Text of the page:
Citation: van Gestel J, Vlamakis H, Kolter R. 2015. Division of Labor in Biofilms: the Ecology of Cell Differentiation, p 67-97. In Ghannoum M, Parsek M, Whiteley M, Mukherjee P (ed), Microbial Biofilms, Second Edition. ASM Press, Washington, DC. doi: 10.1128/microbiolspec.MB-0002-2014
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Figure 5

Pattern formation in microcolonies. (A) Fruiting bodies consisting of nonmotile stalk cells (blue) and motile cap cells (yellow). (B) Localization of eDNA in microcolonies (red). (C) Localization of rhamnolipid production (yellow). (D) Live (green) and dead (yellow/red) cells after EDTA treatment in a 4-day-old microcolony. (E) Schematic overview of mushroom-shaped microcolonies and the interaction between the stalk and cap cells through the production of the iron-scavenging siderophore pyoverdine. Images adapted from references , and .

Citation: van Gestel J, Vlamakis H, Kolter R. 2015. Division of Labor in Biofilms: the Ecology of Cell Differentiation, p 67-97. In Ghannoum M, Parsek M, Whiteley M, Mukherjee P (ed), Microbial Biofilms, Second Edition. ASM Press, Washington, DC. doi: 10.1128/microbiolspec.MB-0002-2014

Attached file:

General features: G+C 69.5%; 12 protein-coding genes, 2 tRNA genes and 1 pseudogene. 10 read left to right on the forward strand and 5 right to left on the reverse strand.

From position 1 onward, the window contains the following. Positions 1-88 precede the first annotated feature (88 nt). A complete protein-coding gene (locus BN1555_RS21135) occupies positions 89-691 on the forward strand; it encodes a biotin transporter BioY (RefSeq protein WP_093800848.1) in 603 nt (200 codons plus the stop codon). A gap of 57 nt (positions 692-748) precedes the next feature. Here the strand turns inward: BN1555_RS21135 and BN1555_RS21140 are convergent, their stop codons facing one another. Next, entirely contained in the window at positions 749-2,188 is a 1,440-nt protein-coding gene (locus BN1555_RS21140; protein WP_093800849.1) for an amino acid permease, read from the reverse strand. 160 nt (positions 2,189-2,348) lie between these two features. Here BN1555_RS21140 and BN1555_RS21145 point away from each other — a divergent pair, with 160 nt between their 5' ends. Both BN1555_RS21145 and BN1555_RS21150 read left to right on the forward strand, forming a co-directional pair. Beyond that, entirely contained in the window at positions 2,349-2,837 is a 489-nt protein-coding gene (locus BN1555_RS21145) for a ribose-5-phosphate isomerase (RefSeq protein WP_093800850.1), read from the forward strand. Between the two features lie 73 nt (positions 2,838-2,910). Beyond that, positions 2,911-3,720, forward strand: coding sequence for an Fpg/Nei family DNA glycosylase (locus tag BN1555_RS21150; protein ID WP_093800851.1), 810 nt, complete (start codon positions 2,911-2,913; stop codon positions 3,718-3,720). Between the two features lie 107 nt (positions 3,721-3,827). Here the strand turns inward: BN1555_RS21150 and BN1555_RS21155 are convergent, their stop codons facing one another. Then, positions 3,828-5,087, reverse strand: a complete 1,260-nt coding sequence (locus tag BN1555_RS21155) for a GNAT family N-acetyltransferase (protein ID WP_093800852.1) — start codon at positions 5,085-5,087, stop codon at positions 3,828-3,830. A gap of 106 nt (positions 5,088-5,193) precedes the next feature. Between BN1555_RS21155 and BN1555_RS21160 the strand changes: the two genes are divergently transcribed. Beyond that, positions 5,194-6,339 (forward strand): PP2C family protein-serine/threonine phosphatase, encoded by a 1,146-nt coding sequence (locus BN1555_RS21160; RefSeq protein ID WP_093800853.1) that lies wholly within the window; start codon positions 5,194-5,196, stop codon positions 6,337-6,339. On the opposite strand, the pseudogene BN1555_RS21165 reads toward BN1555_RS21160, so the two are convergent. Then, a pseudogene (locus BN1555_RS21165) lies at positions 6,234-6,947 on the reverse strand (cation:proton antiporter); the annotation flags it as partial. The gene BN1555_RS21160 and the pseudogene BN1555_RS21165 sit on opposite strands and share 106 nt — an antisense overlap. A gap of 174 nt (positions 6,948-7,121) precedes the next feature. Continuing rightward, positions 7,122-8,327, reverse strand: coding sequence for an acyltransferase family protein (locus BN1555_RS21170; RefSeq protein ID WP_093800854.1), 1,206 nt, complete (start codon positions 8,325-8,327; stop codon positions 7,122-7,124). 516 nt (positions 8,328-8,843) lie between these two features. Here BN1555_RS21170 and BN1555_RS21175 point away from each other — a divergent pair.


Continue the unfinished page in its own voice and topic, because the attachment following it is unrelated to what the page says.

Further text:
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Figure 6

Simplified schematic view of the life cycle of biofilm formation. The life cycle is divided into two life phases: the multicellular phase and the dispersal phase. Various environmental conditions influence the switch toward aggregation, typically mediated by a second messenger. When the second messenger passes a certain threshold, aggregation is initiated and, the other way around, when it drops below a certain threshold, cells revert to the dispersal phase.

Citation: van Gestel J, Vlamakis H, Kolter R. 2015. Division of Labor in Biofilms: the Ecology of Cell Differentiation, p 67-97. In Ghannoum M, Parsek M, Whiteley M, Mukherjee P (ed), Microbial Biofilms, Second Edition. ASM Press, Washington, DC. doi: 10.1128/microbiolspec.MB-0002-2014